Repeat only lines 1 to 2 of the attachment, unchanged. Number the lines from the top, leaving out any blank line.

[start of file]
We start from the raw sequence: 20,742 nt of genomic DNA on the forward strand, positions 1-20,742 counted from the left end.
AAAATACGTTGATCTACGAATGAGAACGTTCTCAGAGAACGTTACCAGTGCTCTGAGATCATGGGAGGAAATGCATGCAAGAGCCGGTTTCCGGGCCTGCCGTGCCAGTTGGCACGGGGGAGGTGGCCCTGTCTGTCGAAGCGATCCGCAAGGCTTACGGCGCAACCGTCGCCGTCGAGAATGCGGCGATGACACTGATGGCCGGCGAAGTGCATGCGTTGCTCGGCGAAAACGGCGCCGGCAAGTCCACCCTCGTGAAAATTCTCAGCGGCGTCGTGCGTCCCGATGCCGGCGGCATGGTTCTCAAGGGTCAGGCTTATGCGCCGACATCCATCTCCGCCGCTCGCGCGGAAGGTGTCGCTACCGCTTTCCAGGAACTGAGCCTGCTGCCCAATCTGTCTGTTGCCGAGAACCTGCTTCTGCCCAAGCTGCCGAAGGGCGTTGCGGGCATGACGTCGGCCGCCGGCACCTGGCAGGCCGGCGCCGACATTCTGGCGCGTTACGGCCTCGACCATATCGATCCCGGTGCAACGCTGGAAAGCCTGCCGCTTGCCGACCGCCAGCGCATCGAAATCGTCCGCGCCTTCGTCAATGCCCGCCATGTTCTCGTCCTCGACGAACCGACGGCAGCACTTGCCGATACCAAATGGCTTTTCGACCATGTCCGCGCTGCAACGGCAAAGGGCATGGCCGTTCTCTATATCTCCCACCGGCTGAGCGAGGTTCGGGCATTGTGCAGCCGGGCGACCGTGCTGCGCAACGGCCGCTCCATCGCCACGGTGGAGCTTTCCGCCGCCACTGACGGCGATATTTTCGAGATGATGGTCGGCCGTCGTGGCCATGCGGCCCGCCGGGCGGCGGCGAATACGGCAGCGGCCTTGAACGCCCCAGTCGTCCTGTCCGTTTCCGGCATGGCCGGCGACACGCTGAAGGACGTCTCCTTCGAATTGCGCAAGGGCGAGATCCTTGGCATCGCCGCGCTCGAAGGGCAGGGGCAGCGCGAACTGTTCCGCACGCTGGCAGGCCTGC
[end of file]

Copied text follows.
We start from the raw sequence: 20,742 nt of genomic DNA on the forward strand, positions 1-20,742 counted from the left end.
AAAATACGTTGATCTACGAATGAGAACGTTCTCAGAGAACGTTACCAGTGCTCTGAGATCATGGGAGGAAATGCATGCAAGAGCCGGTTTCCGGGCCTGCCGTGCCAGTTGGCACGGGGGAGGTGGCCCTGTCTGTCGAAGCGATCCGCAAGGCTTACGGCGCAACCGTCGCCGTCGAGAATGCGGCGATGACACTGATGGCCGGCGAAGTGCATGCGTTGCTCGGCGAAAACGGCGCCGGCAAGTCCACCCTCGTGAAAATTCTCAGCGGCGTCGTGCGTCCCGATGCCGGCGGCATGGTTCTCAAGGGTCAGGCTTATGCGCCGACATCCATCTCCGCCGCTCGCGCGGAAGGTGTCGCTACCGCTTTCCAGGAACTGAGCCTGCTGCCCAATCTGTCTGTTGCCGAGAACCTGCTTCTGCCCAAGCTGCCGAAGGGCGTTGCGGGCATGACGTCGGCCGCCGGCACCTGGCAGGCCGGCGCCGACATTCTGGCGCGTTACGGCCTCGACCATATCGATCCCGGTGCAACGCTGGAAAGCCTGCCGCTTGCCGACCGCCAGCGCATCGAAATCGTCCGCGCCTTCGTCAATGCCCGCCATGTTCTCGTCCTCGACGAACCGACGGCAGCACTTGCCGATACCAAATGGCTTTTCGACCATGTCCGCGCTGCAACGGCAAAGGGCATGGCCGTTCTCTATATCTCCCACCGGCTGAGCGAGGTTCGGGCATTGTGCAGCCGGGCGACCGTGCTGCGCAACGGCCGCTCCATCGCCACGGTGGAGCTTTCCGCCGCCACTGACGGCGATATTTTCGAGATGATGGTCGGCCGTCGTGGCCATGCGGCCCGCCGGGCGGCGGCGAATACGGCAGCGGCCTTGAACGCCCCAGTCGTCCTGTCCGTTTCCGGCATGGCCGGCGACACGCTGAAGGACGTCTCCTTCGAATTGCGCAAGGGCGAGATCCTTGGCATCGCCGCGCTCGAAGGGCAGGGGCAGCGCGAACTGTTCCGCACGCTGGCAGGCCTGC